For his tour recreating Vivaldi’s Four Seasons, Nigel Kennedy promised a clever re-imagining that combined classical elements with modern trends and electric guitar. In theory, it sounds creative and perhaps even genius, but in reality it felt underwhelming and disappointing and Kennedy failed to live up to his successful reputation. The evening ended as an epitome of why classical music ought to be revered for what it is, and not combined with modern musical phenomena. In fact, the whole evening would have been completely second-rate if it were not for the Oxford Philharmonic Orchestra who saved the performance and deserve to take the limelight.
As for the music, it was generally of a very high standard. Kennedy is clearly a very accomplished player and is specifically impressive at moments where he plays extremely quickly. The first issue, though, is that some of his accompanying violinists were better, as were the orchestra as a whole. In some of the big opening pieces, which paid homage to Jarosław Śmietana, Stéphane Grappelli, Isaac Stern and Mark O’Connor, the performance was incredible but the orchestra outshone Kennedy. This was specifically true of the first and third pieces where the bass violinist and flautist respectively performed astonishing. Some breath-taking moments were produced in the first 45-minutes, but most of these owed to the talents of the Philharmonic Orchestra.
The performance started to become questionable as soon as Kennedy interacted with the audience. His speeches reminded me of that awkward uncle or grandad that drinks a bit too much at the annual News Years party. This made his general interaction with the audience seem rather forced, as his attempts at humour amassed hardly a single laugh. At one point he even realised himself somewhat sarcastically muttering, “I can see it’s time to go back to the music”. This was coupled with his annoying habit of naming everyone on stage for individual applause. While I’m sure they are all great talents, this felt like those fillers you find on most albums that are clearly placed there to fill ten minutes. The second half, however, also got off to a promising start, Kennedy’s adaptions of some of Vivaldi’s classics were well constructed and filled the Guildhall with a great sense of energy. The harmonisation of Kennedy with the orchestra was also impressive and made for some truly breathtaking ensemble moments.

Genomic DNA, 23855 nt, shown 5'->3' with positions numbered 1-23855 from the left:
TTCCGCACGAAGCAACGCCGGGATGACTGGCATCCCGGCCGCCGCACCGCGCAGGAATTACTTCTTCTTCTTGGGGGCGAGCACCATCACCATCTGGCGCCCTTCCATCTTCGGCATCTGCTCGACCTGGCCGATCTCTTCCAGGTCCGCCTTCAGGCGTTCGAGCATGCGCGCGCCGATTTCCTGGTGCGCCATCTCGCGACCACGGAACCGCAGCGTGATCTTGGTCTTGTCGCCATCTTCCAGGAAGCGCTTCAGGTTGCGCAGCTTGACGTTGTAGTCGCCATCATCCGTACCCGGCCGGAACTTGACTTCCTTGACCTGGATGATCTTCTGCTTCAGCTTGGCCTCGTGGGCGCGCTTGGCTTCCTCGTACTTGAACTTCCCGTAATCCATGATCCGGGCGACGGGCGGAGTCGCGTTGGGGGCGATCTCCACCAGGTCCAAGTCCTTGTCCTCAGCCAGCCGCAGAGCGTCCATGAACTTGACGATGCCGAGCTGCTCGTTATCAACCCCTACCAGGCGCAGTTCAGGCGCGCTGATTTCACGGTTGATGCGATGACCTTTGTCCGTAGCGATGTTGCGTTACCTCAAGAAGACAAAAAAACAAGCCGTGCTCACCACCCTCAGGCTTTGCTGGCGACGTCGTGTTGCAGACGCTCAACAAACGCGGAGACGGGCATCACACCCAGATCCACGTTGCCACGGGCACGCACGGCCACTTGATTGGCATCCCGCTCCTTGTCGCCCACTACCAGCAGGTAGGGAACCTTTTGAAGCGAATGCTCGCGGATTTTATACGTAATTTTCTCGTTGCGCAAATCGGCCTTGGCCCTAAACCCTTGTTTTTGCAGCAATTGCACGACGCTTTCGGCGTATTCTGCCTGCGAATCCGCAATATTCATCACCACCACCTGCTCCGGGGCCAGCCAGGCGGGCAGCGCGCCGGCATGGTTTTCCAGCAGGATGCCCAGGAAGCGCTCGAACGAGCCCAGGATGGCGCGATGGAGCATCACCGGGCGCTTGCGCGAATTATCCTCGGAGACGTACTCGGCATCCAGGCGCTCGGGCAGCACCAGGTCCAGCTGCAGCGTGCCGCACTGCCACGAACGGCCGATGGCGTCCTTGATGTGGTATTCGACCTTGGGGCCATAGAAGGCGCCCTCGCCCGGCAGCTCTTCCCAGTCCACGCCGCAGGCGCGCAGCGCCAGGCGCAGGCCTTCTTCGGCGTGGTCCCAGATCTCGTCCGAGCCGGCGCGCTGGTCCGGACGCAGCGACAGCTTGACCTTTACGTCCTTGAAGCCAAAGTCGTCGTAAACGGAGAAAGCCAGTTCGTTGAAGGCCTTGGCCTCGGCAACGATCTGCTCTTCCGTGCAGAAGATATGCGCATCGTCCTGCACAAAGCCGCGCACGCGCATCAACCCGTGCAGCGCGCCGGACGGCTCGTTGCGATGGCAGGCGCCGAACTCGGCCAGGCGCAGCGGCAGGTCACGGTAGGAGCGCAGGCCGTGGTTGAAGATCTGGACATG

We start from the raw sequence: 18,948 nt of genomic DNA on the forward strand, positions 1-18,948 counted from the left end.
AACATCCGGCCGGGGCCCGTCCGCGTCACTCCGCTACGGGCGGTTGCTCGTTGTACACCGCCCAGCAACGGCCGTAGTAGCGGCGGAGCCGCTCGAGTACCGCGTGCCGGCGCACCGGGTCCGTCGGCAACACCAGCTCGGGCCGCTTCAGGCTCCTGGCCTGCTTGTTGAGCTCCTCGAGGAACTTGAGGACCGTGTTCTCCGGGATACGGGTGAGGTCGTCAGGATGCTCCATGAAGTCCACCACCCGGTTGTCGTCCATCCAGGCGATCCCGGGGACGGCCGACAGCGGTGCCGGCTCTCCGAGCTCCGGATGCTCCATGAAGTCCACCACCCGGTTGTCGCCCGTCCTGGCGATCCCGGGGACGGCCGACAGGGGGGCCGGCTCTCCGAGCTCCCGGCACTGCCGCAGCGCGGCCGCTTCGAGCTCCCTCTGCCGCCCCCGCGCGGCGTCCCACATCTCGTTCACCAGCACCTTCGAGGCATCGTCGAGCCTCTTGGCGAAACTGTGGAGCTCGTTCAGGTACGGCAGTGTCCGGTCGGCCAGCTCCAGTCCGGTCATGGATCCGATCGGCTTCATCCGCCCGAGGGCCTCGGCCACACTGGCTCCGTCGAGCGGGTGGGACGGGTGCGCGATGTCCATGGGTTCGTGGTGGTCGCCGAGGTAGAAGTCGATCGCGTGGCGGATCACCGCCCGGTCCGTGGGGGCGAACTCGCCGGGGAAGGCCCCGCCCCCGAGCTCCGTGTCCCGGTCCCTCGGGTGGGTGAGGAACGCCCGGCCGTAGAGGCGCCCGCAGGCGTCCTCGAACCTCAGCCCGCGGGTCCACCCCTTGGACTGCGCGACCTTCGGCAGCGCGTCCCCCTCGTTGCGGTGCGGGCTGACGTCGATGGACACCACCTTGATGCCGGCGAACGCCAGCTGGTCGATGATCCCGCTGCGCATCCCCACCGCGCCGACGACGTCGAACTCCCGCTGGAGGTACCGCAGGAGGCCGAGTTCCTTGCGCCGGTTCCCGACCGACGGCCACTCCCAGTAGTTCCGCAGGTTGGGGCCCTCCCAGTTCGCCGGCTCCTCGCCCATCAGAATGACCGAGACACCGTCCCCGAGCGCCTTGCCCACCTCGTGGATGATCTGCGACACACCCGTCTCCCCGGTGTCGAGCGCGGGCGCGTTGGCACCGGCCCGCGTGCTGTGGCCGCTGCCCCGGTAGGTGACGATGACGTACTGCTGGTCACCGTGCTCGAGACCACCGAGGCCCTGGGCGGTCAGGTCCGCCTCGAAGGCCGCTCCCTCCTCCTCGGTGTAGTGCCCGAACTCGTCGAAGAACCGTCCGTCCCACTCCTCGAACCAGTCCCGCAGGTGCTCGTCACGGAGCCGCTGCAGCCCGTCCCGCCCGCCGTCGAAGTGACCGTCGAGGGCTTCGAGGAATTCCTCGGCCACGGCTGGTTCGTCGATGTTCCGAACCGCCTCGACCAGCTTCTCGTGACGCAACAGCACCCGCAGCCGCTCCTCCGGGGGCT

Though his style and approach was somewhat poor, the overall performance (if having stopped here) would have achieved a fairly good review, equal to a solid three, potentially four, star review. But then the final 15 minutes occurred as Kennedy brought out a rock electric-violin, an electric guitar and drum-man and managed to nearly destroy the whole show. He then performed a rock version of Vivaldi, but it went from bad to worse. The violin did not work with the monotone drum beat and the electric guitar solo was boring and repetitive. What was worse is that the audio was too loud. Sounds just blurred together in some horrible mass and, worse of all, the impressive orchestra were completely over-powered and could not even be heard. It did not surprise me that several members of the audience left as, for an audience that was mainly of an older demographic, it was an unsuitable and disappointing end to the show. Kennedy clearly had a vision, and theoretically it could work, of combining modern rock with classical violin. In practice, however, it crumbled and left a very sour taste in the mouth. The evening as a whole was a rollercoaster of up and down moments. Overall, Kennedy was somewhat underwhelming, as the true star of the show became the Philharmonic Orchestra.